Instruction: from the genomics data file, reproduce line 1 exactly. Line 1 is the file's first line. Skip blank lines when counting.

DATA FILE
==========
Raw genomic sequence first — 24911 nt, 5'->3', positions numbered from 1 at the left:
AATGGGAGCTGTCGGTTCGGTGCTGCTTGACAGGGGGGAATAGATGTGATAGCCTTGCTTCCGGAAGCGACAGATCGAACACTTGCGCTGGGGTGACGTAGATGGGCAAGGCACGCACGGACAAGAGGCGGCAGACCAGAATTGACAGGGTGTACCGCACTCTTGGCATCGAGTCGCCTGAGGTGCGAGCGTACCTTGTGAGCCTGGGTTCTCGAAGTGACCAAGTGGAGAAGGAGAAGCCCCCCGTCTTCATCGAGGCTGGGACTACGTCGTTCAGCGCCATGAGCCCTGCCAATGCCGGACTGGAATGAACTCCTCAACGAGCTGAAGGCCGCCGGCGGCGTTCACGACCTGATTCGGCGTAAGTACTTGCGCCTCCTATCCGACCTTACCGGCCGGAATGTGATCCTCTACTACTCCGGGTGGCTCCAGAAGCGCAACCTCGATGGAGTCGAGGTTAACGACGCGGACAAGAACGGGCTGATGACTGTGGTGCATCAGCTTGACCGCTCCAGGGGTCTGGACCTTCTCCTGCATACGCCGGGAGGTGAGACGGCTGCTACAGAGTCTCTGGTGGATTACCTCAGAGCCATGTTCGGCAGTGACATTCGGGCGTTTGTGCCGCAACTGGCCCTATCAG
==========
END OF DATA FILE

Raw genomic sequence first — 24911 nt, 5'->3', positions numbered from 1 at the left: